Basics of Unit Testing

What is Unit Testing?

Unit testing is a way of testing software where individual pieces of a system are tested. The purpose of unit testing is to validate that each individual piece operates as designed. A unit should be the smallest testable part of a system. Usually a unit will have very few inputs and outputs.

The most efficient way of doing unit testing is to use a unit testing framework. A few popular ones for .NET are MSTest (comes with Visual Studio), NUnit, and XUnit. A few popular ones for JavaScript are jasmine and mocha. Unit testing frameworks will help you create and run the tests.

.NET Unit Testing

Visual Studio has MSTest built in for unit testing. To perform unit testing you’ll want to add a unit testing project to your solution, create unit test class(es), create unit test method(s), build, and run the tests.

  1. Create the Unit Testing Project
    • File -> Add -> New Project
    • Expand Installed -> Expand Visual C# -> Choose Test
    • Select Unit Test Project from the list of templates
    • Enter a name and click OK
    • In the newly added Unit Test project add a reference to the project that is to be tested
  2. Create the Unit Testing Class(es)
    • Based on the example Unit Test class that was added by default, add a class to the project that mirrors the name of the classes you want to test in your software project with a suffix of “Tests’. For example, to test the Bank class in your project, you will add a class to the Unit Test project named “BankTests”. Also, you’ll want to add a using statment to the top of the class so you can access the methods to be tested in your software project (e.g. Using BankAccountNS;) The class will look something like this:
      using System;  
      using Microsoft.VisualStudio.TestTools.UnitTesting;  
      using BankAccountNS;
      namespace BankTests  
       public class BankAccountTests  
         public void TestMethod1()  
  3. Create the Unit Testing Method(s)
    • Analyze the method you want to test and determine the behaviors that need to be checked. Each of the test methods must: be decorated with [TestMethod] attribute, return void, and have zero parameters. Here is an example method that can be added to the BankAccountTests class:
      public void Debit_WithValidAmount_UpdatesBalance()  
       // arrange  
       double beginningBalance = 11.99;  
       double debitAmount = 4.55;  
       double expected = 7.44;  
       BankAccount account = new BankAccount("Mr. Bryan Walton", beginningBalance);  
       // act  
       // assert  
       double actual = account.Balance;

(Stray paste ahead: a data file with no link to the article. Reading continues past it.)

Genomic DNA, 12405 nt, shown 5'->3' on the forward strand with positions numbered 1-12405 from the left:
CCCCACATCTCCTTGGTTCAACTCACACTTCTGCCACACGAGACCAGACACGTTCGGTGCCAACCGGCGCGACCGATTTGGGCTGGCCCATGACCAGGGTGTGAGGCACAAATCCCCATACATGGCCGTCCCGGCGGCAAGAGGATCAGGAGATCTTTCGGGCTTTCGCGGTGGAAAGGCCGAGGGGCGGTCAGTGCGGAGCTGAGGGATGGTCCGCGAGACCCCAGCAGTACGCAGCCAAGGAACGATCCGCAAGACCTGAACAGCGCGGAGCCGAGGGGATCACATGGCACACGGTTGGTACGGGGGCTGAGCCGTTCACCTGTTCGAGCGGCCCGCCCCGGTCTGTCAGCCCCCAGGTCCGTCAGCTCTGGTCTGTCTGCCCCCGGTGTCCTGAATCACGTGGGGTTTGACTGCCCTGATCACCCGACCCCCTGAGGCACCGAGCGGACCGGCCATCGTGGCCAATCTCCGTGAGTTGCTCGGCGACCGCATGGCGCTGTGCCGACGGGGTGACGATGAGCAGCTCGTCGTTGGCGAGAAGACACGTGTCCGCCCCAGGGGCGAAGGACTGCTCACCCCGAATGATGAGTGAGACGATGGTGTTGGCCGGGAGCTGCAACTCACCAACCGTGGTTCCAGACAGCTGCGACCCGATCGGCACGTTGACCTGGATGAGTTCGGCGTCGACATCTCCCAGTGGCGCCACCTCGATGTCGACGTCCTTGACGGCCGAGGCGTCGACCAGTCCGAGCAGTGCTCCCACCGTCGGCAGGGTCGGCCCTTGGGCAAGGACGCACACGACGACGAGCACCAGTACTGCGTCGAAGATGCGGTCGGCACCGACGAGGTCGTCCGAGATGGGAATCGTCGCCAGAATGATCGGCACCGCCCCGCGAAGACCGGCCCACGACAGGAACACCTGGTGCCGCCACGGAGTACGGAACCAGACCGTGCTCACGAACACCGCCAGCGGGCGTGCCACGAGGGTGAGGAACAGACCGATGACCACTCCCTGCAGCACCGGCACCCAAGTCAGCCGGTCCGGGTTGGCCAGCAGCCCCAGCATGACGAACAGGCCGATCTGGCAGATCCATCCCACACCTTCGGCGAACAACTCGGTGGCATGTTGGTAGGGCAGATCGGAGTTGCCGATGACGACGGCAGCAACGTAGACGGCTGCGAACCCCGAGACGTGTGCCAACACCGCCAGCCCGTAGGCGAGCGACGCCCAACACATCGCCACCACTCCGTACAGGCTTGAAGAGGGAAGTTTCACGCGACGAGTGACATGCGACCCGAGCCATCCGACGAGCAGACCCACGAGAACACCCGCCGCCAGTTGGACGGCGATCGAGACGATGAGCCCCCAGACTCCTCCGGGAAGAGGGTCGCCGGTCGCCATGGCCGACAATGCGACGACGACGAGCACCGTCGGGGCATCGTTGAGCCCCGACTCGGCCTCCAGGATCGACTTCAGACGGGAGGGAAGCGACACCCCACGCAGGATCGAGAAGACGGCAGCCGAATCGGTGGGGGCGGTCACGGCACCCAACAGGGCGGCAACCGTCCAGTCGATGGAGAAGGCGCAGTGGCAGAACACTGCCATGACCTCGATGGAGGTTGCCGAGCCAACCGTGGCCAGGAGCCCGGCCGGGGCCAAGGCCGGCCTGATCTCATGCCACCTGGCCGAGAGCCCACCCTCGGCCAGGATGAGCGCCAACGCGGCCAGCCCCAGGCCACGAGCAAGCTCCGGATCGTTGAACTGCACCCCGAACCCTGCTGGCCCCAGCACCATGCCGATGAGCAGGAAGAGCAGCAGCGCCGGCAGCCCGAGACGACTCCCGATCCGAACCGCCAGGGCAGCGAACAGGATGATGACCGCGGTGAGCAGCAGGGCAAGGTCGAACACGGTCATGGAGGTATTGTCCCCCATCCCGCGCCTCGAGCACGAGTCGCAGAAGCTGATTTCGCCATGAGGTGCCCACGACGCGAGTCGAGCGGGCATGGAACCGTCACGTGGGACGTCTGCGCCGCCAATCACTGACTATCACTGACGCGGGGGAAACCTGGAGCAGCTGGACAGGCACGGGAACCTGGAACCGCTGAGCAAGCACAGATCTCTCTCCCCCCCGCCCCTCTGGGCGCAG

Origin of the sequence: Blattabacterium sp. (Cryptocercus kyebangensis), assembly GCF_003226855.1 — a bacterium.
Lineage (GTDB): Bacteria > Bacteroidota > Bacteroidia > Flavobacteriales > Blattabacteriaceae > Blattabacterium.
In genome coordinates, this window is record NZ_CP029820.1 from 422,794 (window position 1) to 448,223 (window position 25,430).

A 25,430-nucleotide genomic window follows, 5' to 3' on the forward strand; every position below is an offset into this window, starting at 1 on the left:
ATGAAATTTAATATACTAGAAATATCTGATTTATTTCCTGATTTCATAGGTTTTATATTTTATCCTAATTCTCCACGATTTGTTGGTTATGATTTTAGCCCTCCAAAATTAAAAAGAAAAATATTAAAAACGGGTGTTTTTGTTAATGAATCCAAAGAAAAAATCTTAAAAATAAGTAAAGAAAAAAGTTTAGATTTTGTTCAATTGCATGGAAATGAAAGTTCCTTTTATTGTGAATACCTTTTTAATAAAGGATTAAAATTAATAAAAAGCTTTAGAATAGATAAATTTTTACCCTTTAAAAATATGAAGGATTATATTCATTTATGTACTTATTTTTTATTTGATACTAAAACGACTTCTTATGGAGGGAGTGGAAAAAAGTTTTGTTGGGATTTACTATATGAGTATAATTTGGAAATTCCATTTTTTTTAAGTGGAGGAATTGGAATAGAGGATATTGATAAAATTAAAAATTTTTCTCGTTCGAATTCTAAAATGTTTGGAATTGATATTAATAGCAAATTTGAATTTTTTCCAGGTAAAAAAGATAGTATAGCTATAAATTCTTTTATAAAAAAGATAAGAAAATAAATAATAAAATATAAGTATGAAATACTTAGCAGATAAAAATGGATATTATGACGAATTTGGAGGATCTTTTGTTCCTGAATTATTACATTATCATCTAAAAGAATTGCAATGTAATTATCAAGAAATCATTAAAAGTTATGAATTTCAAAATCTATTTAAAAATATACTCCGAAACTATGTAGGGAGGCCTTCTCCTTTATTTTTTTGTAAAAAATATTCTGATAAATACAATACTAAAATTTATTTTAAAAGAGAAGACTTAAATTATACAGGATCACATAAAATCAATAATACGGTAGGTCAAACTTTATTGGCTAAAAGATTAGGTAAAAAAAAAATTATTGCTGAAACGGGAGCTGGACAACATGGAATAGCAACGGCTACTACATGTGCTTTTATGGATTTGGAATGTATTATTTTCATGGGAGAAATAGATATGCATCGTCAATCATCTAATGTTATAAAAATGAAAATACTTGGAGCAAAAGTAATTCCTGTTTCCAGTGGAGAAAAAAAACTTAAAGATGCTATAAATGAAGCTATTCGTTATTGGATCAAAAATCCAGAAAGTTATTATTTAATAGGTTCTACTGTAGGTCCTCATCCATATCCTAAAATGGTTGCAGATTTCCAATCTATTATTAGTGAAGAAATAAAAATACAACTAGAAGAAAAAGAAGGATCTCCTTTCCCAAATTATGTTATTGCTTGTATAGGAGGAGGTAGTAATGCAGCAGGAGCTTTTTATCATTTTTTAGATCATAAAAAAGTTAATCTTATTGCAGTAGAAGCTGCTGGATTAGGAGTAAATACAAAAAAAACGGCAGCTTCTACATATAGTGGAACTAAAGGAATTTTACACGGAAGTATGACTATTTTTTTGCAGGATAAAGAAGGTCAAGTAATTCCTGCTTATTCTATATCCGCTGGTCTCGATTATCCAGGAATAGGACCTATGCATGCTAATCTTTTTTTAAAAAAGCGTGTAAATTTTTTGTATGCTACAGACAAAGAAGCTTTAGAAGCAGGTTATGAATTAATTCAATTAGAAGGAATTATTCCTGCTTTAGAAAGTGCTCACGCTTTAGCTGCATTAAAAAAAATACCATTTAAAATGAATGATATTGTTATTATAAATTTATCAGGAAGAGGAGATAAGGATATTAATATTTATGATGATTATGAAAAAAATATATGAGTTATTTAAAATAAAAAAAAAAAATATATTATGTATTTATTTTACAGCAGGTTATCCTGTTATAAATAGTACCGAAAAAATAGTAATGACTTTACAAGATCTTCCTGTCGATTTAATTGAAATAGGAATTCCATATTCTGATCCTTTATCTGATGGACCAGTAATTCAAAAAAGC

Assert.AreEqual(expected, actual, 0.001, "Account not debited correctly");  
  4. Build and Run the Tests
    • Build > Build Solution
    • Choose Run All to run the test
    • If a test fails then the test method is moved to the Failed Tests group in Test Explorer. You can select it to view the details at the bottom of the window.

For more information on how to create and run unit tests in Visual studio check out this MSDN page: Walkthrough: Creating and Running Unit Tests for Managed Code.

JavaScript Unit Testing

The Jasmine and Mocha frameworks are very similar in many ways. For this example we’ll use the Mocha framework.

  1. Install mocha
    • Open a terminal and navigate to your project directory
    • Install globally: # npm install --global mocha OR install for project: # npm install --save-dev mocha
    • # mkdir test
    • # vi test/test.js and add the following code, save, and close the file
      var assert = require('assert');
      describe('Array', function() {
      describe('#indexOf()', function() {
       it('should return -1 when the value is not present', function() {
       assert.equal(-1, [1,2,3].indexOf(4));
    • # ./node_modules/mocha/bin/mocha
    • # vi package.json and add the following text to set up a test script
      "scripts": {
       "test": "mocha"
    • run the tests with #npm test
    • To perform various tests and for more information check out the MochaJS Table of Contents.

What to do Next

A single test doesn’t finish your job of testing a system. Try to think about all possible tests you could perofrm. Unit tests should primarily look at two things: a succesful path and a failure path. You will want to know what happens when tests fail and what happens when tests succeed. Also, it may be helpful to write the tests as you go. You can refactor your methods into small testable units and create the unit tests as you are developing each section of code.

Written on April 26, 2017